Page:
it effectual, informed all our enemies of the
locations of all our military centers. It would be
greatly to the Communists' advantage, if they
likewise accept counterforce, to make public
the locations of 'all their military centers. In
doing so, each side would reduce the peril to
its civilian population.
Perhaps, in addition, both sides could set up
monitors at each other's military centers to
make sure of this safeguard.
A second way to partially alleviate the prob-
lems of counterforce would be to build military
centers as far away from communities as pos-
sible. In this respect, the ideal place for mili-
tary centers would be the middle of empty
A THIRD WAY would be for each side to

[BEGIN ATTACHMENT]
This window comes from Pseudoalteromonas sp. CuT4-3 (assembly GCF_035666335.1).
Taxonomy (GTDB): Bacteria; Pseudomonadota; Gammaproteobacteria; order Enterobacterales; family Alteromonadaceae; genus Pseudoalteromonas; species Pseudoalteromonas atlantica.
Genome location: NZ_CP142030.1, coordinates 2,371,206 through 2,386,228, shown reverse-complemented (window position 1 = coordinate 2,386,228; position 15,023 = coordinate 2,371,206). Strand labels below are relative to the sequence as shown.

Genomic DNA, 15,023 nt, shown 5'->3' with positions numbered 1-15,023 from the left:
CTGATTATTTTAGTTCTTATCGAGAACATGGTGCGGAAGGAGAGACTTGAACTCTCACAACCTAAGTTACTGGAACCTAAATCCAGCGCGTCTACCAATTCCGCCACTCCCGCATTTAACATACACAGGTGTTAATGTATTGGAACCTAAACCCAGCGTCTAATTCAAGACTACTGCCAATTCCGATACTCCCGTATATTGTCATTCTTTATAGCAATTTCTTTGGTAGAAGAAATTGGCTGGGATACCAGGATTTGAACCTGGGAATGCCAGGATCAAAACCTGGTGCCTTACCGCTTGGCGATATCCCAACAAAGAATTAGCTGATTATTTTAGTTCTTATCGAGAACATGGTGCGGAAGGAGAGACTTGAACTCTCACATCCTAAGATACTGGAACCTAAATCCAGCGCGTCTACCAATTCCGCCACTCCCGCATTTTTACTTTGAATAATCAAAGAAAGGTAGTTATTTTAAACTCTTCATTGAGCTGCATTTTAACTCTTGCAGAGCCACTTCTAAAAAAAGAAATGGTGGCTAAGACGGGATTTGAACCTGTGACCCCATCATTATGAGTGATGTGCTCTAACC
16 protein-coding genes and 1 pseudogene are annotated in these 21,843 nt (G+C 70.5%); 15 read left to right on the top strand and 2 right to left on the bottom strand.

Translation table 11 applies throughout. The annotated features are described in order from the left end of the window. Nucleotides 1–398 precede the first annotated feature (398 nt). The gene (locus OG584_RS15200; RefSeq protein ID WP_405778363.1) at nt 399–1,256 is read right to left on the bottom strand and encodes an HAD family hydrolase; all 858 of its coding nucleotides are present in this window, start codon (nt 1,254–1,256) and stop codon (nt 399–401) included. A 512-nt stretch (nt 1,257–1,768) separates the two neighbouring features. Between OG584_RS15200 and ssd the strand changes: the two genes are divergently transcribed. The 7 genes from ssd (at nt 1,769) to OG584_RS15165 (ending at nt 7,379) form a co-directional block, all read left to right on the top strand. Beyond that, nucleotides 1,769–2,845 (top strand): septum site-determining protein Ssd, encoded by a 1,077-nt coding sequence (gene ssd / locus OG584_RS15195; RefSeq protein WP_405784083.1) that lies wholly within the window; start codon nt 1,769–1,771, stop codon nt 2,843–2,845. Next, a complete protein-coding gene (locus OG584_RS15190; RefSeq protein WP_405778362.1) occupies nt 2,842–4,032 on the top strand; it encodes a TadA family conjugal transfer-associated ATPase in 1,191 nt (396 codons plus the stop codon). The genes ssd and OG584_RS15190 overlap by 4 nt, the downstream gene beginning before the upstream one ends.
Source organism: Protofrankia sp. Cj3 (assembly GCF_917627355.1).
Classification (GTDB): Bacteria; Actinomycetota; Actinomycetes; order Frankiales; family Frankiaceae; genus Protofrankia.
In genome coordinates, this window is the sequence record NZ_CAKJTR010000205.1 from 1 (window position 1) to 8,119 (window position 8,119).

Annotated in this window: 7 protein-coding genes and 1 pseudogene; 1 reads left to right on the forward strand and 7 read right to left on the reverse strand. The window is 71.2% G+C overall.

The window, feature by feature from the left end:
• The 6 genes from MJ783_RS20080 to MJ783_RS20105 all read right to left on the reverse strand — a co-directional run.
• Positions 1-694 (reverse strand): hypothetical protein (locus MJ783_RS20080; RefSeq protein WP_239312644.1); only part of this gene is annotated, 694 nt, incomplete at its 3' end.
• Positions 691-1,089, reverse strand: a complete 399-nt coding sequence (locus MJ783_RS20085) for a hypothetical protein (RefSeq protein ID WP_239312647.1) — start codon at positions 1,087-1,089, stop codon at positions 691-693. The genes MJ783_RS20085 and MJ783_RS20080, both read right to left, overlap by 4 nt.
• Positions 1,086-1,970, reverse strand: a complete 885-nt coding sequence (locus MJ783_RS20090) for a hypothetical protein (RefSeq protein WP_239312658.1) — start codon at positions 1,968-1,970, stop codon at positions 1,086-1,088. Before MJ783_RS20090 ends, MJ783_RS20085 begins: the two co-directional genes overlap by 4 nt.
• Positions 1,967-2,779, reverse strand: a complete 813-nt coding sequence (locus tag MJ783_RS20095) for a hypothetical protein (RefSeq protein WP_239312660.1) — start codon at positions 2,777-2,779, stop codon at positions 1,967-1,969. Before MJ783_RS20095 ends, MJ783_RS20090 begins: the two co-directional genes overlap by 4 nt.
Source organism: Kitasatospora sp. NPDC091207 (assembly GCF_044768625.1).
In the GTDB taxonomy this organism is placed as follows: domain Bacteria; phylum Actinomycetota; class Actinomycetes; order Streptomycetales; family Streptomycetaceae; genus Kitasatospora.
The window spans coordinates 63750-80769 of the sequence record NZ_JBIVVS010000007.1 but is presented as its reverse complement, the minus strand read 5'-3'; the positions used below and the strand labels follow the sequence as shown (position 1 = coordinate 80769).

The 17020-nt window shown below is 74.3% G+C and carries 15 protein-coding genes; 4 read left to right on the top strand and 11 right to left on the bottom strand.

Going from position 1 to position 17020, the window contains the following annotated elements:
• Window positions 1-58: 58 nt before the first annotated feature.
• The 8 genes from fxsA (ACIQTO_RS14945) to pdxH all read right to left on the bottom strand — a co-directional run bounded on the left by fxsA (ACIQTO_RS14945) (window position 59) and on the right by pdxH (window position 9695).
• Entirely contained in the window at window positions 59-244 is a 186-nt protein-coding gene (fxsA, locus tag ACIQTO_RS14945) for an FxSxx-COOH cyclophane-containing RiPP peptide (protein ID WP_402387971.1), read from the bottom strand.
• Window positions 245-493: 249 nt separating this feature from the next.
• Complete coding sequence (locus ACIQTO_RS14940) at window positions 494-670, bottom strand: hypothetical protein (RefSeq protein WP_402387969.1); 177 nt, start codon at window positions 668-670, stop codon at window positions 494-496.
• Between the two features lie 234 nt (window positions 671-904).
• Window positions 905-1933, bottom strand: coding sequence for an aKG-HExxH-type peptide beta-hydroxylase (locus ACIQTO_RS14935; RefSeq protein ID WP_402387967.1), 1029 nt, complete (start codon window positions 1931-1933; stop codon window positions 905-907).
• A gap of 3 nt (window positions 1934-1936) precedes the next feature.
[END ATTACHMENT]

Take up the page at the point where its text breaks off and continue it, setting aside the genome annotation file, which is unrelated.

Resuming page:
develop weapons that, while being able to
knock out each other's military installations,
would not produce much or 'any radiation. If
the radiation danger can be lessened, neither
side would need to build fallout shelters, and
one source of tension-increase would be non-
A fourth way would be to seek means to
prevent pre-emptive war, or lessen the possi-
bility of its occurrence. Perhaps this could be

done by making our -DEW line two-way by
inviting the Communists to sit in with us in
monitoring the skies for enemy, attack. This
presents a danger - that of a coup d'etat -
but it is feasible from the point of view that
if we really mean what we say when we say
that we will never strike first, we could do it.
And indeed, making the DEW line two-way
might tend to build up a little confidence and
trust between the two sides and in this way
would lessen the tensions between them.
A FIF"'TH way would be to institute an exact
balance, a precise equality, of military
strength between the two sides. If this were